UK should end its control of the Chagos Islands in the Indian Ocean as rapidly as possible, the UN's highest court has said. Mauritius claims it was forced to give up the islands - now a British overseas territory - in 1965 in exchange for independence, which it gained in 1968.
The UN's top court will hand down its view on Monday, February 25, in a bitter dispute between Britain and Mauritius over the fate of the Chagos islands, home to key UK and US military base.
European Union (EU) Commission President Jean-Claude Juncker Wednesday Wednesday said Venezuelan ruler Nicolás Maduro has become “a matter for the international justice system” and needs to “be brought before the courts.”
Venezuela is seeking a “practical and satisfying” solution to its border dispute with Guyana even as the Caribbean Community (CARICOM) country has already filed its application to the International Court of Justice (ICJ) in the Hague on the matter.
United Nations Secretary-General, António Guterres has referred the Guyana/Venezuela border controversy to the International Court of Justice (ICJ). In a statement which was published on the UN’s website on Tuesday, Stéphane Dujarric, spokesman for the Secretary-General stated that Mr Guterres has fulfilled the responsibility that has fallen to him within the framework set by his predecessor in December 2016, and has chosen the International Court of Justice as the means to be used for the solution of the controversy.
The Uruguay-Germany commerce and industry chamber (AHK), expressed its deepest concern over the current tension in relations between Uruguay and Argentina, and warned about the impact on the business climate for the two countries.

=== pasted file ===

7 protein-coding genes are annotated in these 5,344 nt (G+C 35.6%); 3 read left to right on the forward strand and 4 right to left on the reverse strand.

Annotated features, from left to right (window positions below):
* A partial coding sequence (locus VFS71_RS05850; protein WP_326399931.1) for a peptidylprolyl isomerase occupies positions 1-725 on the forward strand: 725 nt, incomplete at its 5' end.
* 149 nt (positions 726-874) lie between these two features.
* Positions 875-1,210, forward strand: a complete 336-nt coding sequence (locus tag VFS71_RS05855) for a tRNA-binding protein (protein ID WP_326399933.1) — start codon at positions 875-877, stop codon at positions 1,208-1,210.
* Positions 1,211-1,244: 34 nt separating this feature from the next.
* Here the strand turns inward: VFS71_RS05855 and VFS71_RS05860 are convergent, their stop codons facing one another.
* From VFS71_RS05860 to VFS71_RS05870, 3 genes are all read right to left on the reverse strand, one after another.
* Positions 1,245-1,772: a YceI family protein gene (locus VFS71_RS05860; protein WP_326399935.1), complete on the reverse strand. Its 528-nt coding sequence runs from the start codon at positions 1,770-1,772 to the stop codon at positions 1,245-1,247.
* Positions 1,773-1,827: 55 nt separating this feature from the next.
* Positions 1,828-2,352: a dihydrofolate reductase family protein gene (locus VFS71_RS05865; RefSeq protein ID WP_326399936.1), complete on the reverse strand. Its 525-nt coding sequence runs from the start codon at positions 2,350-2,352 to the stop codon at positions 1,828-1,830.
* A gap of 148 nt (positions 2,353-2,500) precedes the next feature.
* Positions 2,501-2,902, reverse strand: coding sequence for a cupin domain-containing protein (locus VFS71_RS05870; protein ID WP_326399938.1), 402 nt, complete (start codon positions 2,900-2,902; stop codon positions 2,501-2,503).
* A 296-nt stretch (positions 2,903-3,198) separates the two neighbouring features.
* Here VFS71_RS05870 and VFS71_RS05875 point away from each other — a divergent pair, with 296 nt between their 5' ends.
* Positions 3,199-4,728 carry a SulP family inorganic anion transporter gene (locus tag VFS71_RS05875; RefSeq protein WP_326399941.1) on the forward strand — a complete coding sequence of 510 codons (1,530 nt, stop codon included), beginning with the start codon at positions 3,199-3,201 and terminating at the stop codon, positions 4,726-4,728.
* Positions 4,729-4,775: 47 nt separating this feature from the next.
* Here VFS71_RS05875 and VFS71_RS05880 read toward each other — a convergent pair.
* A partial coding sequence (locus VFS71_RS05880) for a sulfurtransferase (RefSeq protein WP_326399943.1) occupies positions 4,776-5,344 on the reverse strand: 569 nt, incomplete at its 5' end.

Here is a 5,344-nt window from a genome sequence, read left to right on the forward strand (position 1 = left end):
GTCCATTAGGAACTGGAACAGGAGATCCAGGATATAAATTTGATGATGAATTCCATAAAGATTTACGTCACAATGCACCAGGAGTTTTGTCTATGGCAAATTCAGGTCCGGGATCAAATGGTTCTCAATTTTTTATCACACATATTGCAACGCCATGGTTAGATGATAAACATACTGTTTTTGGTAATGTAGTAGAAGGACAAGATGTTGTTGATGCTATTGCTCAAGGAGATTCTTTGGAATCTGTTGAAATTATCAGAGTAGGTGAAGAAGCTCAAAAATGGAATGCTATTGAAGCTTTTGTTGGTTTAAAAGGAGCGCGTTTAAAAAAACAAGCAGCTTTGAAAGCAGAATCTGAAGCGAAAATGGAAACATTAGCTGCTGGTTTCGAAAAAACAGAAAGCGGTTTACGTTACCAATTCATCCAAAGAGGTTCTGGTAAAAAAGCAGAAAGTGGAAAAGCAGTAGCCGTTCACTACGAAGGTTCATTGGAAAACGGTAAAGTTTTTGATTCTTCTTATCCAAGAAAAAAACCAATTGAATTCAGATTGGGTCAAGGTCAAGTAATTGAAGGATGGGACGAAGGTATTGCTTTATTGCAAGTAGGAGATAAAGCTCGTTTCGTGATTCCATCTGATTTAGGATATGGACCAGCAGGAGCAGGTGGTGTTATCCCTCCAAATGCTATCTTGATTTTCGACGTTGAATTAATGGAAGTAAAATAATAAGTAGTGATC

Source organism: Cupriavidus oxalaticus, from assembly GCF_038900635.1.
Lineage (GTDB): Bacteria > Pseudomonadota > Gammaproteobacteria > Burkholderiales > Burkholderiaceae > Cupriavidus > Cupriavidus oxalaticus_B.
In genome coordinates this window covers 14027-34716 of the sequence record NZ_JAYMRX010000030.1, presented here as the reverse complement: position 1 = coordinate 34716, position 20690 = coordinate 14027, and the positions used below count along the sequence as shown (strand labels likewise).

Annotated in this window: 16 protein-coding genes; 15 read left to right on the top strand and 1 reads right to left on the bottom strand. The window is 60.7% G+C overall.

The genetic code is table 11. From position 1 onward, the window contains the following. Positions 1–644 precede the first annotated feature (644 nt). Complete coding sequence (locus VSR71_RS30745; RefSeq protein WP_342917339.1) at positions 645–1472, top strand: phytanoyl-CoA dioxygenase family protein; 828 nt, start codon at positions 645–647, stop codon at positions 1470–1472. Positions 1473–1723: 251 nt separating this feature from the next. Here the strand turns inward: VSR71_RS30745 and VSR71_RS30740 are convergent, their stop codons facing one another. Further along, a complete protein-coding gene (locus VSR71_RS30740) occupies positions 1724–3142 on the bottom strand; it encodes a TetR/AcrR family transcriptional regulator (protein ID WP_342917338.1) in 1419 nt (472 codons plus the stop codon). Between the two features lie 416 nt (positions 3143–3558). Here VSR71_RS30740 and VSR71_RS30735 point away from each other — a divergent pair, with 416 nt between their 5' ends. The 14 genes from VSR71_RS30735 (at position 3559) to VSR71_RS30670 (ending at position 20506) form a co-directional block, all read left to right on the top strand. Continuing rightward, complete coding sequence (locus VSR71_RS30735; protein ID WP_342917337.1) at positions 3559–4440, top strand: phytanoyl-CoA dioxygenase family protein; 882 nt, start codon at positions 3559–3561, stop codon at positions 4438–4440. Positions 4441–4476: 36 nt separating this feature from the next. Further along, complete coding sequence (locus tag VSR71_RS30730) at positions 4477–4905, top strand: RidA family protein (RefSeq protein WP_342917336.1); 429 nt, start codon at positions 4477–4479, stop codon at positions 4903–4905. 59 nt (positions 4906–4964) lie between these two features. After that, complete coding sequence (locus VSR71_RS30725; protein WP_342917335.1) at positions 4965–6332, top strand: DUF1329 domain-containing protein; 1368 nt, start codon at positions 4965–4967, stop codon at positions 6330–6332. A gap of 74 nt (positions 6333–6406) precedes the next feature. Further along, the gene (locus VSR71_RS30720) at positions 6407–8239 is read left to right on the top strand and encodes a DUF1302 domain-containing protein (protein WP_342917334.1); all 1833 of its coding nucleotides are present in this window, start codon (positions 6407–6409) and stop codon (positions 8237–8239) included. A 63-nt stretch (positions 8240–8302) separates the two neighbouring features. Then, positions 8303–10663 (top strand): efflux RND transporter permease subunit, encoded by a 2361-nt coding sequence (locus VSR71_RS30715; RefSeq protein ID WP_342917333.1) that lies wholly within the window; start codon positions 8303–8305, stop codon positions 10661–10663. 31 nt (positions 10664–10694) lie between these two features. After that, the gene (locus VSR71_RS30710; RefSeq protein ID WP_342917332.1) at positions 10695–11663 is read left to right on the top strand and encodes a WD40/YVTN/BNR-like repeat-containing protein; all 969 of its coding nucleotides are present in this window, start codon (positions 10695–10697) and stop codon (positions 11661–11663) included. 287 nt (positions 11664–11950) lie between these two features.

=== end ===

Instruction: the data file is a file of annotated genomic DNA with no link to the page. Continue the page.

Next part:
The UN's International Court of Justice (ICJ) has ruled that Japan must temporarily halt its whaling program in the Antarctic. It agreed with Australia, which brought the case in May 2010, that the program was not for scientific research as claimed by Tokyo.
The 50,000 square kilometers of maritime space Peru gained from the favorable ruling by the International Court of Justice in The Hague, on the border dispute with Chile, have a potential fishing activity that includes 200,000 tons of Peruvian squid, according to the country's Sea Institute, (Imarpe).
As the International Court of Justice is set to release its final verdict in January, Peru announces plans to build a new settlement less than a mile from the Chilean border. After years of tribulation, an end is finally in sight for a maritime dispute between Chile and Peru, with The Hague to announce its verdict on the case Jan. 27.
Peru asked the International Court of Justice Monday to set a maritime border with Chile in a case that could greatly expand the amount of rich seas under Peruvian control off the two Pacific neighbours’ coasts.